Evan Cohen, Comets On Fire Tom Petty, "Runnin' Down a Dream," "Won't Back Down," Full Moon Fever(MCA, 1989): "'Runnin' Down a Dream' or 'You Don't Know How it Feels' or 'Won't Back Down'. . . any Petty, really. It's jamming shit that'll just get you up above the traffic and the shopping and shit and work like coffee in a cold, dark, winter traffic jam." (DC)
Comets on Fire released its third album,Blue Cathedral, on Sub Pop earlier this year.
David Lowery, Camper Van Beethoven Alvin and the Chipmunks, "Here Comes Christmas," A Very Merry Chipmunk (Sony, 1995): "Ever since Patton Oswalt mentioned listening to the vinyl of Alvin and the Chipmunks' 'Christmas Time Is Here' at half-speed and stoned, I've been listening to it nonstop. I had to slow it down to half-time using a ProTools plug-in. The chipmunks are transformed into a rather banal Kingston Trio, but the father is a demon from hell: 'Aaaaaaaaaaaaaaalllllllllllllllllllllllllvvvvvvvvvvvvvvvvviiiiiiiiiiiin.' GWAR could not do any better." (DC)
Camper Van Beethoven releasedNew Roman Times on Vanguard Records in October.
Michael Davis, MC5 The Beach Boys, "Little Saint Nick," Christmas With the Beach Boys (Capitol, 1964): "I pretty much hate all holiday songs, but this one is okay for me. The lyrics are totally inoffensive. No lame religious or maudlin emoting. No missing this or that or wanting something that's gone and best forgotten. Just hippy-hoppy good-natured California Christmas fun. Incredibly lighthearted and nice chord changes, just like the Beach Boys can do 'em. The drum fill on the intro is also a classic. Every time I hear the words 'Christmas comes this time each year,' I can't believe that someone brought Zen reality to the subject." (DC)
The MC5 box setPurity Accuracy was released this week.
Tyondai Braxton, Battles "Joy to the World" (traditional): "I don't know why, really. There's not any particular version I prefer—the song in general is great. I just like the harmony of it and the sound of the repeating 'Joy' line really seems to resonate with me. I love all Christmas songs actually; they're so good. They're fun to hear and a good seasonal change of pace." (AG)
Battles released theB EP in September.
Vicki Peterson, The Bangles John Lennon, "Happy Christmas/War Is Over" (EMI, reissued 2003): "A perfect this-is-supposed-to-be-a-time-for-love-and-peace-so-what-the-@#!!-are-we-doing Christmas song." (Kat Jetson)
Visit www.thebangles.com for more info on Vicki Peterson.
Alice Bag, the Bagsand Stay At Home Bomb "Jingle Bells" (traditional): "I can't hear 'Jingle Bells' without thinking of a Christmas-in-July party my friend Fertile Latoya Jackson and I threw one year. We decorated the apartment for Christmas, even though it was the middle of a summer heat wave. We even had a real tree. The party was already out of control when our friend Father Larry showed up. A rather hefty man, he was naked except for a pair of boys' Garfield briefs, which were struggling to cover his private parts. Later, someone lit an old couch on fire in the street and roasted marshmallows over it. The next day, we awoke with massive hangovers to spy Father Larry's Garfield briefs perched delicately atop the Christmas tree. Guests later reported seeing Father Larry singing 'Jingle Balls' as he trotted home, buck-naked." (KJ)
Alice Bag, formerly of the Bags, is currently playing/singing in Las Tres and Stay At Home Bomb.
Peanut Butter Wolf Vince Guaraldi Trio, A Charlie Brown Christmassoundtrack (Fantasy, 1965): "I remember watching the special on TV—when I was superyoung, that music was supercool. It was my first exposure to jazz. I tried to find that record for years. Then I found it in Japan and paid $60 or $70 for it, only to find out when I got home it had been rereleased. I just did a gig in San Francisco, and these guys were onstage giving out free stuff and talking over the music when somebody threw water on them, and it got real ugly. It was almost like the Detroit Pistons thing between the players and the fans. But I got on the mic and played a track off A Charlie Brown Christmas, and everybody stopped fighting and started dancing." (CR)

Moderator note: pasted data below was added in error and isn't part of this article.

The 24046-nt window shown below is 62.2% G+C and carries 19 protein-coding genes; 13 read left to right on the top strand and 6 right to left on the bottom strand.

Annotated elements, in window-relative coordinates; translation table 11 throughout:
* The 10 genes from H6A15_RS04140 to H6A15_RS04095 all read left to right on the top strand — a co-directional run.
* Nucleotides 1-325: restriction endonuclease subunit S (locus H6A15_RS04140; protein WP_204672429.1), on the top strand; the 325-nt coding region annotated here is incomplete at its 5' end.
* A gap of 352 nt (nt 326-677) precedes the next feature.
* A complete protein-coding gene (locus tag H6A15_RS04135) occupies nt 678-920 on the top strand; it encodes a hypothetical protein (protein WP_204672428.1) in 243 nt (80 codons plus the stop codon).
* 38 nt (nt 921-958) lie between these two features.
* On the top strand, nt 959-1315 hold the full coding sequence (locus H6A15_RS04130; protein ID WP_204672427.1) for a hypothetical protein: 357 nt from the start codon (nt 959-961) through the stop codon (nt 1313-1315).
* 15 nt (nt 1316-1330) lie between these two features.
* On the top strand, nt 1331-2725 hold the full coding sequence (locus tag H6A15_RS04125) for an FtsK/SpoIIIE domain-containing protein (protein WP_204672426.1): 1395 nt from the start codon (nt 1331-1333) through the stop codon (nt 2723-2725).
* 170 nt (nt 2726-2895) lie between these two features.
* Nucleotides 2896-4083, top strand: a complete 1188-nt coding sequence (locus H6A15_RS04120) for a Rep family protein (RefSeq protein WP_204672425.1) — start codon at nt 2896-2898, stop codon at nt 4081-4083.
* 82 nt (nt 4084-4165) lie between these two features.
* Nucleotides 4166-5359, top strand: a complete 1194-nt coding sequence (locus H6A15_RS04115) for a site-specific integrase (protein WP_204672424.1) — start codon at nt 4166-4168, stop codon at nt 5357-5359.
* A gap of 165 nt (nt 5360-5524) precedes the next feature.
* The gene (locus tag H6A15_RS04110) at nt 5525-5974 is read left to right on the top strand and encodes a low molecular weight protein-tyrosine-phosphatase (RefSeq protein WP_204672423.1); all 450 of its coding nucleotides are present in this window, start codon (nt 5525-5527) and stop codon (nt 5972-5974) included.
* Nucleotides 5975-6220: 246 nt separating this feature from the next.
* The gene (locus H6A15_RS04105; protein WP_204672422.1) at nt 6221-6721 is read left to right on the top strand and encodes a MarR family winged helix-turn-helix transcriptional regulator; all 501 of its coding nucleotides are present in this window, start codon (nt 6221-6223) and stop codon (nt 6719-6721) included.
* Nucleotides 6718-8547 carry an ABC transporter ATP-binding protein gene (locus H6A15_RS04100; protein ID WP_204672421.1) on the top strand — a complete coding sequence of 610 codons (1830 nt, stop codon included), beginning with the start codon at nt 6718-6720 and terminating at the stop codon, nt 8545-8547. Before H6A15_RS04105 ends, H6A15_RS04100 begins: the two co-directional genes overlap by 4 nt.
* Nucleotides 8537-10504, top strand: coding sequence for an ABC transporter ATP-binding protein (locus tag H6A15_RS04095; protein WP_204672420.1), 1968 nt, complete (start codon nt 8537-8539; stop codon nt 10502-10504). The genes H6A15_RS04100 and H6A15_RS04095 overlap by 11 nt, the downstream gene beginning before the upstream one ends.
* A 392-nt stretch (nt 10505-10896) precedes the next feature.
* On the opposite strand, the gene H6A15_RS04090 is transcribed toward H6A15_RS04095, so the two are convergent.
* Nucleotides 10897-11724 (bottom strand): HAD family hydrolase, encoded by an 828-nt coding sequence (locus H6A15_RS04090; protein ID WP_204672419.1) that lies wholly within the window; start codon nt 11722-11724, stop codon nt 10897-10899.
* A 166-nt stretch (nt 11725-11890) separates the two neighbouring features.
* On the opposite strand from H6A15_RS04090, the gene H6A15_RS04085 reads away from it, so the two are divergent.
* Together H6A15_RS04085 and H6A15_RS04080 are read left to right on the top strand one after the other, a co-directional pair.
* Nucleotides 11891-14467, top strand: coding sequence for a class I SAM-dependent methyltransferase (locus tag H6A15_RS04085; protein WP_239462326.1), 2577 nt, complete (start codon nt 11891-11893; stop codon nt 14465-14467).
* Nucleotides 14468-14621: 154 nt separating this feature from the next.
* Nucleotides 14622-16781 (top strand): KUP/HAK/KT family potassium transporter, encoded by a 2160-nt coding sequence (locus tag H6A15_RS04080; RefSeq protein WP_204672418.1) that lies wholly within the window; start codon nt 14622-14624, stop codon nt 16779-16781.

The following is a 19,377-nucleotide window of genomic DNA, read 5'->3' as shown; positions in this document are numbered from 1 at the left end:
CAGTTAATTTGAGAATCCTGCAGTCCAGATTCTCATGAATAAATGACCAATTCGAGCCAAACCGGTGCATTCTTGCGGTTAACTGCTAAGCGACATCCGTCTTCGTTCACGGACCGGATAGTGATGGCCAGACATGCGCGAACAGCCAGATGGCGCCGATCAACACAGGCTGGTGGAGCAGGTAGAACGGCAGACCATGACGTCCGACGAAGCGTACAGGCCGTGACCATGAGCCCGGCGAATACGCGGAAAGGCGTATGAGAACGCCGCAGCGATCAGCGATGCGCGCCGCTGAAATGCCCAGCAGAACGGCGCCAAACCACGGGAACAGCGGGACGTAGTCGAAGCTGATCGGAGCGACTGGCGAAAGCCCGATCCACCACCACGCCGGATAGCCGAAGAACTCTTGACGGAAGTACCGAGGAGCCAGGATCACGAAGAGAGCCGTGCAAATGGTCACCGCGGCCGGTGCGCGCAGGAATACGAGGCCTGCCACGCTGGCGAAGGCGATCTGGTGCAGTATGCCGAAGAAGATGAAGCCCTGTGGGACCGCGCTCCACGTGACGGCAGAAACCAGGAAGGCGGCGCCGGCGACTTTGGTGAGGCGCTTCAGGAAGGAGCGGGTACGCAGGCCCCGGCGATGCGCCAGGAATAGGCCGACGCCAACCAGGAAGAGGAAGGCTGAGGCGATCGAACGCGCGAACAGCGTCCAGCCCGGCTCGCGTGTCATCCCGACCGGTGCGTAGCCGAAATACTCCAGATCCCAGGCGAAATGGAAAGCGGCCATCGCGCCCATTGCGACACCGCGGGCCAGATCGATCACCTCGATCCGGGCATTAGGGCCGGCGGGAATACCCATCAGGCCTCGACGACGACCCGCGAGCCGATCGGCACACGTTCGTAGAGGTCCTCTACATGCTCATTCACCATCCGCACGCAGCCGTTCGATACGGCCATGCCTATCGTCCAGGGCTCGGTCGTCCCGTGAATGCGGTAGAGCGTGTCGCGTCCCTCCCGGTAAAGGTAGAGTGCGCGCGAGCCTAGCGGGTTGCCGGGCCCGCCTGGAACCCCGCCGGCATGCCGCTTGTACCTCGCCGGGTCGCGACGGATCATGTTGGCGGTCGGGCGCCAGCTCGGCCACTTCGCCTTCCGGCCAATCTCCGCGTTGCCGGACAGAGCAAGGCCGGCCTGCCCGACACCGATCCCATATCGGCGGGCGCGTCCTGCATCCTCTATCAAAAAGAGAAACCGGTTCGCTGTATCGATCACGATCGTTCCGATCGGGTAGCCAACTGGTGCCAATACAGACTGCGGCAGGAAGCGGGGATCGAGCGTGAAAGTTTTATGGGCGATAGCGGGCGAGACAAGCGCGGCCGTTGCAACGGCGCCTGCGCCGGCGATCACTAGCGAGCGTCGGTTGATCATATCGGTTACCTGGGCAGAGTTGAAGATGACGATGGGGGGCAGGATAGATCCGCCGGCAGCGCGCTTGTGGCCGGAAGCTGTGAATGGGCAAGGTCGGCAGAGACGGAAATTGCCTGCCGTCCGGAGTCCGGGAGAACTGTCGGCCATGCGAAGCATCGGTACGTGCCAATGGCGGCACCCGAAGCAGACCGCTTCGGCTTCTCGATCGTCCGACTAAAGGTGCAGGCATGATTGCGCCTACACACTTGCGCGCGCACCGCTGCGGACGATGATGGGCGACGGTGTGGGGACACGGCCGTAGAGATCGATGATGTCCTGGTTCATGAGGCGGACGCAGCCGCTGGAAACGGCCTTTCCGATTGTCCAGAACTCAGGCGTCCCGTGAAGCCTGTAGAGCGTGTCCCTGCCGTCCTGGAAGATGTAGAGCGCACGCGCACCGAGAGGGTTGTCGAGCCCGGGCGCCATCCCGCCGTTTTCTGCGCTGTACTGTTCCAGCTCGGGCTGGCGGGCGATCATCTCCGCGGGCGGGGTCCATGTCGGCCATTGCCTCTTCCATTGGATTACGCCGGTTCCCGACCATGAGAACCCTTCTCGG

Peanut Butter Wolf released theStones Throw 101 compilation CD/DVD in November.
Daedalus The Pixies, Trompe le Monde (4AD, 1991): "There's nothing very Christmas-y that I listen to regularly, but I find myself listening to the Pixies every winter. Specifically, I pull out Trompe le Monde. For them, it is a weird record; it was their last one and much more dark. And for me, it's a very high school album that sums up my high school years. The album and holiday time suggest the end of the semester for school and one of the few times there is actually a seasonal change in Southern California and we have brief wintry blusterings." (AG)
Daedalus releasedOf Snowdonia on Plug in February.
Corin Tucker, Sleater-Kinney "Good King Wenceslas" (traditional): "I learned it in first grade, little choirgirl that I was, and I thought the lyrics were cool. I thought it was just about a big party. But it's actually about feeding a starving man. So it's kind of a party with a purpose." (Ellen Griley)
Sleater-Kinney are working on a new album for Sub Pop.
Hutch Harris, the Thermals "Have Yourself a Merry Little Christmas" (traditional): "Every other Christmas song I can think of is overly peppy and happy in a really annoying way. That song is real and sad and has this creepy, dark feel to it. My dad is a piano player, so growing up, he would play and we would all sing songs. I learned that song from him playing and singing it when I was a little kid." (Alison Rosen)
The Thermals releasedFuckin A on Sub Pop in May.
Saul Williams The Jackson 5 Christmas Album (Motown, 1970): "My father was a preacher, so Chrismas was always a big thing. While I was growing up, we always listened to the Jackson 5 Christmas album. I've got two kids now, so of course I have to celebrate Christmas. [In the background a young child squeals, "I have two kids now! I have two kids now!"] They listen to the Jackson 5, too. But I've also really been enjoying Jimi Hendrix's 'Little Drummer Boy'/'Silent Night' medley." (AG)
Saul Williams released a self-titled album on Fader in September.
DJ Cocoe Alvin and the Chipmunks, A Very Merry Chipmunk (Sony, 1995): "For some reason, I used to be a Chipmunks fan. They used to take every hip song and cover it in their chipmunk voices, pumping through my one-speaker boom box. It reminds me of good times at Christmas: my uncle on the keyboard, people belly-dancing at the family Christmas party—I'm in a Greek family. We were crazy. One year, I just wanted a knife. You know, a kid just wants a knife."
DJ Cocoe is the resident DJ at Memphis in Costa Mesa every Friday night.